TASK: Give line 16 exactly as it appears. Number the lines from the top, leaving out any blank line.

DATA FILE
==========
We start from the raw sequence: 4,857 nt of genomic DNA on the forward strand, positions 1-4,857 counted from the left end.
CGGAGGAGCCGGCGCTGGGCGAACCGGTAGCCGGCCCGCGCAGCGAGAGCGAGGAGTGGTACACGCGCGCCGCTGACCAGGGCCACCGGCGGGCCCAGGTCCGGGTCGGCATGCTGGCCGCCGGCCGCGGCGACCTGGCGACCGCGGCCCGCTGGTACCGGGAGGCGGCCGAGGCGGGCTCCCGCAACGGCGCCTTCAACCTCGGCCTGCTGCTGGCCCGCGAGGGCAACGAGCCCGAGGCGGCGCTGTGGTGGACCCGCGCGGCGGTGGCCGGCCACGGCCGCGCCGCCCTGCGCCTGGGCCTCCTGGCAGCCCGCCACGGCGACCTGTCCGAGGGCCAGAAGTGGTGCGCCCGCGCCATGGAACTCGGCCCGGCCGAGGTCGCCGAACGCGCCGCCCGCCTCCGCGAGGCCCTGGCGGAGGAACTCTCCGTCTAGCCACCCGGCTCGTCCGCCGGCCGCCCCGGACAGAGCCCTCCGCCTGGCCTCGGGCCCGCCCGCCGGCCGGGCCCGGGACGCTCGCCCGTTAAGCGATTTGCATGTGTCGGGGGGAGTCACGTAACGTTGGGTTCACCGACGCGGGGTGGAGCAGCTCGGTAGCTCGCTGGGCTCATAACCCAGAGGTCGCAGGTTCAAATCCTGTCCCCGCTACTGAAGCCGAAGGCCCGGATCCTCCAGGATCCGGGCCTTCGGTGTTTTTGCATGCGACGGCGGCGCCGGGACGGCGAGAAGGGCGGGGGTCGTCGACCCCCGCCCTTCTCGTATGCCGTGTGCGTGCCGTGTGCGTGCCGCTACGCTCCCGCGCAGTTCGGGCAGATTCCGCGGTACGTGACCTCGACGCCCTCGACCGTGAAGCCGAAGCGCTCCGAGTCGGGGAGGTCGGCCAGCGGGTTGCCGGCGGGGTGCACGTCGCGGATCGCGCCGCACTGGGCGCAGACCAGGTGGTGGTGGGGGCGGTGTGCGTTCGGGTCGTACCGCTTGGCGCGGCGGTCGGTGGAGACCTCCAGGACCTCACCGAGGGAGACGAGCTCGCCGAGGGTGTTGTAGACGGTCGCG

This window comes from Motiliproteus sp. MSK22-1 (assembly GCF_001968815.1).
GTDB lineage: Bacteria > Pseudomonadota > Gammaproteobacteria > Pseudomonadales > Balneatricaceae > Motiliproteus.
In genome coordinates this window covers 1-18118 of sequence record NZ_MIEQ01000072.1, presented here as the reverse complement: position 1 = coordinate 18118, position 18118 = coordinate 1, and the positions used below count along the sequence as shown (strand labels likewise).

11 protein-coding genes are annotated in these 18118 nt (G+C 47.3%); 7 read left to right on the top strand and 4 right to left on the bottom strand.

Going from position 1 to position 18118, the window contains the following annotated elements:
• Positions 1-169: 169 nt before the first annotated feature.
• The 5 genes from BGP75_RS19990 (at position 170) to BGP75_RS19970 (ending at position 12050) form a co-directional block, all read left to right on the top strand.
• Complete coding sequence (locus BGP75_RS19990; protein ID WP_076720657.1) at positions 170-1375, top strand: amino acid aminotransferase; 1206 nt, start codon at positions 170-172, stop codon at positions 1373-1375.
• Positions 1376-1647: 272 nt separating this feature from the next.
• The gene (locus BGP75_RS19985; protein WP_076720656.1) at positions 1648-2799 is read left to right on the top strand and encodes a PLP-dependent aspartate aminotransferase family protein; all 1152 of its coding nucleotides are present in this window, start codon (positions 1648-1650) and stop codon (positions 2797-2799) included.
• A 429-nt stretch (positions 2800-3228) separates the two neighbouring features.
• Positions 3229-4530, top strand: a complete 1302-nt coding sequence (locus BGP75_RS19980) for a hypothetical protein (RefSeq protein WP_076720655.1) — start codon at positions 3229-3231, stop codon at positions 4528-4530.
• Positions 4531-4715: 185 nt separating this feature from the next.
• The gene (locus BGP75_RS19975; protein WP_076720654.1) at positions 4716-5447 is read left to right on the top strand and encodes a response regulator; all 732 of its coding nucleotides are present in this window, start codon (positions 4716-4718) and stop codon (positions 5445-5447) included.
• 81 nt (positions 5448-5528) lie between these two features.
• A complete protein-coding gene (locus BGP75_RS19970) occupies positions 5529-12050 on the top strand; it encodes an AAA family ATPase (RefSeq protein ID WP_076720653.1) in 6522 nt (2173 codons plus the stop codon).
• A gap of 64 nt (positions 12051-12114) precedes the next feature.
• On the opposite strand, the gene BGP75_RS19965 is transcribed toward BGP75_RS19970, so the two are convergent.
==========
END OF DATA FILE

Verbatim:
• The gene (locus BGP75_RS19975; protein WP_076720654.1) at positions 4716-5447 is read left to right on the top strand and encodes a response regulator; all 732 of its coding nucleotides are present in this window, start codon (positions 4716-4718) and stop codon (positions 5445-5447) included.